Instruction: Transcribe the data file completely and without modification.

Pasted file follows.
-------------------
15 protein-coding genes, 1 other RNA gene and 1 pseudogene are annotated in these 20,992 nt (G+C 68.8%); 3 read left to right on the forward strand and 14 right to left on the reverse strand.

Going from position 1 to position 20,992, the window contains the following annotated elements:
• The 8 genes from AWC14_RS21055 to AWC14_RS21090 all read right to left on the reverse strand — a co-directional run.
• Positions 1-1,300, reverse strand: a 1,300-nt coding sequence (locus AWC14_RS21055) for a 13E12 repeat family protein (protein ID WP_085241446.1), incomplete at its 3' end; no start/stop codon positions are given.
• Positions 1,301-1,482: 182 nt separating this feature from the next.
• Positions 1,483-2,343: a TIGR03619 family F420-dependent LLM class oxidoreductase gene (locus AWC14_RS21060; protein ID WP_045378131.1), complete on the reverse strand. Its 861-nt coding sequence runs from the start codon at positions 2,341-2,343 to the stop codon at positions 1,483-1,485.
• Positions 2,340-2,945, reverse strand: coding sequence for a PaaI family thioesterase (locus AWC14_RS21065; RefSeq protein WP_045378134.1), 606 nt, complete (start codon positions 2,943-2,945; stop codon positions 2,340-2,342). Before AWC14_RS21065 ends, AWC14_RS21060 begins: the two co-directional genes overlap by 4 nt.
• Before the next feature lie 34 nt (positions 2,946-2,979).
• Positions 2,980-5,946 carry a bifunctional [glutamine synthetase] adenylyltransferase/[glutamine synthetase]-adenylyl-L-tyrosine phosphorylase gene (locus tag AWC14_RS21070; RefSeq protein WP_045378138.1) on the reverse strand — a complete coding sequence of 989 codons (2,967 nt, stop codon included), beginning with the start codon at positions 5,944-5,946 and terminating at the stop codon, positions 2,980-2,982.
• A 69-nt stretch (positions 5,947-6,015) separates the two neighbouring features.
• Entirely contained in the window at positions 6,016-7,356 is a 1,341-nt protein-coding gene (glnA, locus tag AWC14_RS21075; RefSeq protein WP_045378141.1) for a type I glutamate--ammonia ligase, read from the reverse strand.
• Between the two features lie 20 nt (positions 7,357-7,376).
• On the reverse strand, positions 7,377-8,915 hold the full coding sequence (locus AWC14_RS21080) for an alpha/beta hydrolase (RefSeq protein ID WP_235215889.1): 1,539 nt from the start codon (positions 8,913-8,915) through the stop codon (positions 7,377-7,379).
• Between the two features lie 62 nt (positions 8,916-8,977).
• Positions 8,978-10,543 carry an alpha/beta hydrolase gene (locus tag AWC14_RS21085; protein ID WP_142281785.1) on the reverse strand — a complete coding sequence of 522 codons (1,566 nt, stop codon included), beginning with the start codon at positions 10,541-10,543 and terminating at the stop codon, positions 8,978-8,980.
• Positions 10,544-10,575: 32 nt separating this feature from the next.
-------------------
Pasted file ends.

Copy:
15 protein-coding genes, 1 other RNA gene and 1 pseudogene are annotated in these 20,992 nt (G+C 68.8%); 3 read left to right on the forward strand and 14 right to left on the reverse strand.

Going from position 1 to position 20,992, the window contains the following annotated elements:
• The 8 genes from AWC14_RS21055 to AWC14_RS21090 all read right to left on the reverse strand — a co-directional run.
• Positions 1-1,300, reverse strand: a 1,300-nt coding sequence (locus AWC14_RS21055) for a 13E12 repeat family protein (protein ID WP_085241446.1), incomplete at its 3' end; no start/stop codon positions are given.
• Positions 1,301-1,482: 182 nt separating this feature from the next.
• Positions 1,483-2,343: a TIGR03619 family F420-dependent LLM class oxidoreductase gene (locus AWC14_RS21060; protein ID WP_045378131.1), complete on the reverse strand. Its 861-nt coding sequence runs from the start codon at positions 2,341-2,343 to the stop codon at positions 1,483-1,485.
• Positions 2,340-2,945, reverse strand: coding sequence for a PaaI family thioesterase (locus AWC14_RS21065; RefSeq protein WP_045378134.1), 606 nt, complete (start codon positions 2,943-2,945; stop codon positions 2,340-2,342). Before AWC14_RS21065 ends, AWC14_RS21060 begins: the two co-directional genes overlap by 4 nt.
• Before the next feature lie 34 nt (positions 2,946-2,979).
• Positions 2,980-5,946 carry a bifunctional [glutamine synthetase] adenylyltransferase/[glutamine synthetase]-adenylyl-L-tyrosine phosphorylase gene (locus tag AWC14_RS21070; RefSeq protein WP_045378138.1) on the reverse strand — a complete coding sequence of 989 codons (2,967 nt, stop codon included), beginning with the start codon at positions 5,944-5,946 and terminating at the stop codon, positions 2,980-2,982.
• A 69-nt stretch (positions 5,947-6,015) separates the two neighbouring features.
• Entirely contained in the window at positions 6,016-7,356 is a 1,341-nt protein-coding gene (glnA, locus tag AWC14_RS21075; RefSeq protein WP_045378141.1) for a type I glutamate--ammonia ligase, read from the reverse strand.
• Between the two features lie 20 nt (positions 7,357-7,376).
• On the reverse strand, positions 7,377-8,915 hold the full coding sequence (locus AWC14_RS21080) for an alpha/beta hydrolase (RefSeq protein ID WP_235215889.1): 1,539 nt from the start codon (positions 8,913-8,915) through the stop codon (positions 7,377-7,379).
• Between the two features lie 62 nt (positions 8,916-8,977).
• Positions 8,978-10,543 carry an alpha/beta hydrolase gene (locus tag AWC14_RS21085; protein ID WP_142281785.1) on the reverse strand — a complete coding sequence of 522 codons (1,566 nt, stop codon included), beginning with the start codon at positions 10,541-10,543 and terminating at the stop codon, positions 8,978-8,980.
• Positions 10,544-10,575: 32 nt separating this feature from the next.